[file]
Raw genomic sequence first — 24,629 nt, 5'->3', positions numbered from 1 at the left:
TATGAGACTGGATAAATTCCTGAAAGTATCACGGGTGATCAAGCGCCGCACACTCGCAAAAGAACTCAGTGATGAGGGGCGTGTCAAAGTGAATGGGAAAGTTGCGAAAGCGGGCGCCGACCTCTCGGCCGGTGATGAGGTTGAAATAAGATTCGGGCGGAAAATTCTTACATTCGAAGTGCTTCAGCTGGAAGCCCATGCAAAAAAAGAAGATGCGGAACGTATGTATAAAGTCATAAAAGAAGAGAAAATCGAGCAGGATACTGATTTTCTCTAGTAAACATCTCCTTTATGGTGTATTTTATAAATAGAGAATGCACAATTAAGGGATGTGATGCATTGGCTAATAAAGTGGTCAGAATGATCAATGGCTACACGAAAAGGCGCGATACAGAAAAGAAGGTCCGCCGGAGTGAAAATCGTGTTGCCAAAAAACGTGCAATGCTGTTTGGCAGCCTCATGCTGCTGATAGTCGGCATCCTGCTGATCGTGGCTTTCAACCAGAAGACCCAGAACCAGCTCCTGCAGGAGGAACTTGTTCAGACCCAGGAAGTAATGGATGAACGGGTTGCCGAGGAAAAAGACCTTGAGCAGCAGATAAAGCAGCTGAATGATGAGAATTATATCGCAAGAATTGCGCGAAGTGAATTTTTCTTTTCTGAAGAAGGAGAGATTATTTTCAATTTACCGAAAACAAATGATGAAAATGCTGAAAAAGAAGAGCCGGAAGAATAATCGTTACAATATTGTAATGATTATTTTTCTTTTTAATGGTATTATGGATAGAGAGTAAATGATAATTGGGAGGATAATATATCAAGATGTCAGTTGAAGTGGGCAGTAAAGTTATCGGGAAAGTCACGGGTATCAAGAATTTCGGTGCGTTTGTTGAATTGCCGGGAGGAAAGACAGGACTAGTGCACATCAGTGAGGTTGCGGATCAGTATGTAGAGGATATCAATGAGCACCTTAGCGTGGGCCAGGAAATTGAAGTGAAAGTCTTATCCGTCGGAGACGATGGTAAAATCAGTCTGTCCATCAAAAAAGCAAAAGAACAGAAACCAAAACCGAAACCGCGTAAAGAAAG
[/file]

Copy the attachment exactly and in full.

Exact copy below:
Raw genomic sequence first — 24,629 nt, 5'->3', positions numbered from 1 at the left:
TATGAGACTGGATAAATTCCTGAAAGTATCACGGGTGATCAAGCGCCGCACACTCGCAAAAGAACTCAGTGATGAGGGGCGTGTCAAAGTGAATGGGAAAGTTGCGAAAGCGGGCGCCGACCTCTCGGCCGGTGATGAGGTTGAAATAAGATTCGGGCGGAAAATTCTTACATTCGAAGTGCTTCAGCTGGAAGCCCATGCAAAAAAAGAAGATGCGGAACGTATGTATAAAGTCATAAAAGAAGAGAAAATCGAGCAGGATACTGATTTTCTCTAGTAAACATCTCCTTTATGGTGTATTTTATAAATAGAGAATGCACAATTAAGGGATGTGATGCATTGGCTAATAAAGTGGTCAGAATGATCAATGGCTACACGAAAAGGCGCGATACAGAAAAGAAGGTCCGCCGGAGTGAAAATCGTGTTGCCAAAAAACGTGCAATGCTGTTTGGCAGCCTCATGCTGCTGATAGTCGGCATCCTGCTGATCGTGGCTTTCAACCAGAAGACCCAGAACCAGCTCCTGCAGGAGGAACTTGTTCAGACCCAGGAAGTAATGGATGAACGGGTTGCCGAGGAAAAAGACCTTGAGCAGCAGATAAAGCAGCTGAATGATGAGAATTATATCGCAAGAATTGCGCGAAGTGAATTTTTCTTTTCTGAAGAAGGAGAGATTATTTTCAATTTACCGAAAACAAATGATGAAAATGCTGAAAAAGAAGAGCCGGAAGAATAATCGTTACAATATTGTAATGATTATTTTTCTTTTTAATGGTATTATGGATAGAGAGTAAATGATAATTGGGAGGATAATATATCAAGATGTCAGTTGAAGTGGGCAGTAAAGTTATCGGGAAAGTCACGGGTATCAAGAATTTCGGTGCGTTTGTTGAATTGCCGGGAGGAAAGACAGGACTAGTGCACATCAGTGAGGTTGCGGATCAGTATGTAGAGGATATCAATGAGCACCTTAGCGTGGGCCAGGAAATTGAAGTGAAAGTCTTATCCGTCGGAGACGATGGTAAAATCAGTCTGTCCATCAAAAAAGCAAAAGAACAGAAACCAAAACCGAAACCGCGTAAAGAAAG